On top of this compartment, there is also a front stash pocket with a hook closure. That’s basically the same thing as we saw on the Osprey Hikelite, just with a different name. This pocket is always great for quickly stashing a spare clothing item, such as a hoodie or a jacket. And what’s even better is that you can then access that item very easily.
There are also dual side pockets, as well as separate water bottle pockets on both the Redwing 44 and the 50. The side pockets have a zipper closure, which is incredibly useful. They are the perfect size for your camera or GPS, and since they are on the sides, they will always be within your reach.
As for the water bottle pockets, they are not made of mesh, which is what we see most often in packs of this type. That is because Kelty wants to avoid any gear getting stuck on the tiny holes of the mesh, which is actually really useful. So kudos to Kelty for thinking about the things that we forgot about!
Well, I’m not really a fan of this feature. This sleeve is in the main compartment of the pack, and it’s a dual-use sleeve. So you can either put your hydration reservoir in it or your laptop – it’s up to you. I guess that could be useful if you only need to have one of those things with you at a time.
But if you need to have both the laptop and the reservoir with you, then you’re in a bit of a pickle. You don’t want to keep them both in the same sleeve at the same time, because then you risk getting water all over your (probably) expensive laptop. And we all know how expensive a new MacBook motherboard is. But, there is plenty of room in the main compartment (and even in the front one) for your laptop, so you can improvise something.
And another dual-use feature. I understand that there will hardly come a time when you need to have both your trekking pole and your ice axe with you, but it would certainly be useful if you had the option!
However, the point of these dual-use features is to remove everything unnecessary from the backpack, so that it stays as lightweight as possible. And I guess we can all appreciate that.
Additionally, you can see that those loops are at the very bottom of the pack. And you can also see where the trekking poles are stashed on this image. Basically, everything about these backpacks is very versatile, and it’s up to you to figure out what would work best for you.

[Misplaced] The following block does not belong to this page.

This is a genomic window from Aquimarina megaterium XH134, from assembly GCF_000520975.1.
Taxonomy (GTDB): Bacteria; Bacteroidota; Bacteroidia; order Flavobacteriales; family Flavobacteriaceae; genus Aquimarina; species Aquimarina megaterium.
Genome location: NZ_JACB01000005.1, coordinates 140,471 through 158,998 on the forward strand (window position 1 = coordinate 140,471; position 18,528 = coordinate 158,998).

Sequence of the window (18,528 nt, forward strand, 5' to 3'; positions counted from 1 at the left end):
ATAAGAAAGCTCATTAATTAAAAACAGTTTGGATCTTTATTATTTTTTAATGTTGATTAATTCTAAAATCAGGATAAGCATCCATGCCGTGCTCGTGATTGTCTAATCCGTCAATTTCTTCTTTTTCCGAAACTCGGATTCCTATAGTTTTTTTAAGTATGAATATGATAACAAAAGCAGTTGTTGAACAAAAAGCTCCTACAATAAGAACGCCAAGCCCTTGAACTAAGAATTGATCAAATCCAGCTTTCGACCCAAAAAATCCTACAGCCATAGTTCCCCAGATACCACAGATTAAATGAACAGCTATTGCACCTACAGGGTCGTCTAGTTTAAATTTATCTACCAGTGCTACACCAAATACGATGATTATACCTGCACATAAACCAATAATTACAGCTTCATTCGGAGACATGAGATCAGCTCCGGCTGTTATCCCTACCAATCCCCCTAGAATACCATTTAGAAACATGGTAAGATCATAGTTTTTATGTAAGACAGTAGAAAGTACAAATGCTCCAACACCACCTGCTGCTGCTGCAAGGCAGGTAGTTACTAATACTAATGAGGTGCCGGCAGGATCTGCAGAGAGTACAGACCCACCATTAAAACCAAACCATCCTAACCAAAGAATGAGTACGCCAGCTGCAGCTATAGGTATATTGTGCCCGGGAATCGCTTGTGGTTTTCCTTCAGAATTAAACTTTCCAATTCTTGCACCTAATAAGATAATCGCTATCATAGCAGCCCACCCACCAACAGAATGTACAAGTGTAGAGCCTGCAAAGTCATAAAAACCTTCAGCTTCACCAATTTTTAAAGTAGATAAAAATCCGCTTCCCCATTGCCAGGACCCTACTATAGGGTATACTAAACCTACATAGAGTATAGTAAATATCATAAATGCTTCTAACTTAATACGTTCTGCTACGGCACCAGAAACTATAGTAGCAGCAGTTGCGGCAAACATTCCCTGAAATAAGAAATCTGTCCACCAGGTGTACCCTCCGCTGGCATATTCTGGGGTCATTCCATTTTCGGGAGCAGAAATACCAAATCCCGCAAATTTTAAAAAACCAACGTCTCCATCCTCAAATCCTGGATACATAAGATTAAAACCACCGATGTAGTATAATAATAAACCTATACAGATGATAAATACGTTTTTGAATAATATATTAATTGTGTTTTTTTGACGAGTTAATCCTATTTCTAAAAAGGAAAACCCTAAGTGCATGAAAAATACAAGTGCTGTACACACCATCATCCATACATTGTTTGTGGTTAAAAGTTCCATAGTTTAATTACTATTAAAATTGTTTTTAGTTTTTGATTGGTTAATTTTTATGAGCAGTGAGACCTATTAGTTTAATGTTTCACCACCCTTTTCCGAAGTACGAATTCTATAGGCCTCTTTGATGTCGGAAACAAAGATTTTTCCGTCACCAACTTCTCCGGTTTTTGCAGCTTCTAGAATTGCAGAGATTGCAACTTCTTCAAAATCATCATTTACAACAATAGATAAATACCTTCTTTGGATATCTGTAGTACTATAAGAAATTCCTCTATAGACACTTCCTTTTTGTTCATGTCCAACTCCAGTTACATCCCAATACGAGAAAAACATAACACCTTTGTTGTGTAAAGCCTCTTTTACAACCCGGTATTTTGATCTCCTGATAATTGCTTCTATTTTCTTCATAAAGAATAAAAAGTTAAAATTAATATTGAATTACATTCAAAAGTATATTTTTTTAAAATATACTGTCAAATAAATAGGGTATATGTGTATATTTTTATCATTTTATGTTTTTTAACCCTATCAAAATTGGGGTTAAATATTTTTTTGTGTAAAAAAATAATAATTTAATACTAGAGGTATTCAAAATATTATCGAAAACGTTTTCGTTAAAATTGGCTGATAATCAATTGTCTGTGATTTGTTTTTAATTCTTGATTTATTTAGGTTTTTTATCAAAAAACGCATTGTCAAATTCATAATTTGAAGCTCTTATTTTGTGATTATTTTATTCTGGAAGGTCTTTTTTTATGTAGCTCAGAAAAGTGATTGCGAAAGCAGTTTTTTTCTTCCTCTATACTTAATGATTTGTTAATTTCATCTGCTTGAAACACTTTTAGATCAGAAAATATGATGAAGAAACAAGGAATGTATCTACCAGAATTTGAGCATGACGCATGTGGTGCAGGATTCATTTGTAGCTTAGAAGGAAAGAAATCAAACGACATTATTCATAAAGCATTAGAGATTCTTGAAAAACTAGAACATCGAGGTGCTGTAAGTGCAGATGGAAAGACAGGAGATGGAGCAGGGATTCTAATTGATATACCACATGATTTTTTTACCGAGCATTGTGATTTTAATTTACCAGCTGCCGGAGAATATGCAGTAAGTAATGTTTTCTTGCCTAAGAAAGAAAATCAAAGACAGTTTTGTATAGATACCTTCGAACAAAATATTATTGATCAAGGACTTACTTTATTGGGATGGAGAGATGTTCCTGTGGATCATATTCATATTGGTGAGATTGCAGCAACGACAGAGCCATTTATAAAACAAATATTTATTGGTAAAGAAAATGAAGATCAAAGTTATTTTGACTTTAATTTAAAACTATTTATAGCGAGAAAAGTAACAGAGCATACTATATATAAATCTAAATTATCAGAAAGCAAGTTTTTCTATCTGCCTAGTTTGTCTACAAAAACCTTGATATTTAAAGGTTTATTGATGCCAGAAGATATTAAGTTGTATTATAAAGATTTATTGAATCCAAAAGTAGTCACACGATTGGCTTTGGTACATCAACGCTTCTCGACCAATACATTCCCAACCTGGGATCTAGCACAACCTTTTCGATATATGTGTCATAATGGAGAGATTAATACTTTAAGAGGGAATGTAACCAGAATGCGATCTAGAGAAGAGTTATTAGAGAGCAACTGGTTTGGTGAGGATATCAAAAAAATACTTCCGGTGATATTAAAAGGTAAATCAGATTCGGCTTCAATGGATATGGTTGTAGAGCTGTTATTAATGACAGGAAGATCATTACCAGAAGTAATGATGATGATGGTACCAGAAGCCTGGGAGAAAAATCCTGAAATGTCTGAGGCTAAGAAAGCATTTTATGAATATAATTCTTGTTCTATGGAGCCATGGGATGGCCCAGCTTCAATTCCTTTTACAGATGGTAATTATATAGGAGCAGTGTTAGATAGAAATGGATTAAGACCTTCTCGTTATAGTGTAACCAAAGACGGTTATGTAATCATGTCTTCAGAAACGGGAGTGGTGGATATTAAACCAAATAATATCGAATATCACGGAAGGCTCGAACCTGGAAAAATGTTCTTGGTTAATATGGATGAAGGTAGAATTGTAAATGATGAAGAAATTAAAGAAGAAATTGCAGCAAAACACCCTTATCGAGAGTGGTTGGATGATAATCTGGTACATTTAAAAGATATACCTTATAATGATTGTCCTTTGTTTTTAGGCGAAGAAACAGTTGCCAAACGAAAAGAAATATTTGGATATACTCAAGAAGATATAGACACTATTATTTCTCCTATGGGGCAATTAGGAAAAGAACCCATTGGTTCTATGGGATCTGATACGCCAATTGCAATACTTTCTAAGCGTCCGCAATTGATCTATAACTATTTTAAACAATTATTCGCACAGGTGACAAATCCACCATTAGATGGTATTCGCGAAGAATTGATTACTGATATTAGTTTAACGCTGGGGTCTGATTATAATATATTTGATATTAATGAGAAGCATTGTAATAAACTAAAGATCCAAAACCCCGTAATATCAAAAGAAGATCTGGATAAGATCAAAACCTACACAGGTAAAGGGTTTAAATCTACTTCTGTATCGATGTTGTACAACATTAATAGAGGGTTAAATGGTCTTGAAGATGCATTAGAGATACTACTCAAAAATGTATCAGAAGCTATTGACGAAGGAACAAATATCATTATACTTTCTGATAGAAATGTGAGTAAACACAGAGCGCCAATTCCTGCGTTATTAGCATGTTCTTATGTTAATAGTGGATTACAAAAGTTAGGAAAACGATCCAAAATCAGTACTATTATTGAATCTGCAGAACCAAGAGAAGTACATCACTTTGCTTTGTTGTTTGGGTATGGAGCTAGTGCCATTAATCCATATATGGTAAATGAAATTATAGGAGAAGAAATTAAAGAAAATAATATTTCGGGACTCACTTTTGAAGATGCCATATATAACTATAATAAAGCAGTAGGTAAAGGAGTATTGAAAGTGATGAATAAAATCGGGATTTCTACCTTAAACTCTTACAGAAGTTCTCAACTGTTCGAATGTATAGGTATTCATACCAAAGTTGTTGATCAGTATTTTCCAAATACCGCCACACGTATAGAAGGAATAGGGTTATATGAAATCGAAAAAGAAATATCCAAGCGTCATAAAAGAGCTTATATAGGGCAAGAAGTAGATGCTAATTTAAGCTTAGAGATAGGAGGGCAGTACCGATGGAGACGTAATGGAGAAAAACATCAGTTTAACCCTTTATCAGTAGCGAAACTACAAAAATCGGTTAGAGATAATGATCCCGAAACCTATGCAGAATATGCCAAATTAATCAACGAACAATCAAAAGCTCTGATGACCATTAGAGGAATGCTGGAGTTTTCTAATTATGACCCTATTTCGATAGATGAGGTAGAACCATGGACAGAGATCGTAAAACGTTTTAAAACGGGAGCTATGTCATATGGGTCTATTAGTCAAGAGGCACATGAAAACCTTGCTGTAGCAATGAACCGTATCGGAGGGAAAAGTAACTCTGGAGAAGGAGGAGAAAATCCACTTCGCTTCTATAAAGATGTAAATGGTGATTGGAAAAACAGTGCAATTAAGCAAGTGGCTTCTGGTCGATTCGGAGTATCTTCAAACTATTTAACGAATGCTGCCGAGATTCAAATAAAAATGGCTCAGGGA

The back panel is arguably the most important feature of any pack. If it is uncomfortable or if it doesn’t fit right, you can experience some horrible back pain. And particularly with packs that will weigh some 40lbs with all your gear. So, it’s a good thing that the back panels on both these Keltys are padded, as well as ventilated.
So, I already told you that you will probably get the better fit with the Redwing 50, due to its PerfectFIT suspension system. However, the 44 will also be very comfortable with all the padding. And the Dynamic AirFlow ventilation of the back panel (and shoulder straps and hipbelt) will keep your back dry and cool even in the sky-high August temperatures.
What’s an outdoorsy backpack without these features? Not worth your money, that’s what it is! But jokes aside, a sternum strap is a very important and useful feature when looking at packs with 40+ liter capacity. It is a small strap that connects the two shoulder straps, and that helps them stay in place throughout your adventures.
The hipbelt, on the other hand, helps distribute the load of the back across your entire torso, so that your shoulders aren’t the only ones carrying the weight. This means that you will stay comfortable even with 40+ lbs on your back, and you won’t feel like you are carrying a boulder.
Both the Redwing 44 and 50 have a padded, ventilated hipbelt, which is very useful. And it’s removable, which will come in handy if you really don’t like waist belts. But also if you only pack a few items and really don’t need to use them.
Not really. I find both of these packs to be incredibly well made and with tons of cool features. They both have a padded back panel, a lot of different pockets and compartments as well as ventilated hipbelt and shoulder straps. Basically, they only differ in their size.
And well there’s the improved suspension system on the larger pack. But, even though the Redwing 50 is equipped with the PerfectFIT harness, it is a little over a pound heavier than the Redwing 44. So, if you think you can really benefit from its larger capacity and size, then sure, go for it. The price difference is barely existent – just a little bit over $10.
On the other hand, if you don’t tend to carry a lot of gear with you, then the Redwing 44 will be just fine for you. Or if you have a naturally smaller torso – you will get a better fit with the smaller backpack. And you can really benefit from its lighter weight.
But in terms of all the other features, these two Kelty packs are nearly identical. So pick the one you like better, and head over to Amazon! You will get a great deal on either one there, and you can even check out these packs in a few other sizes!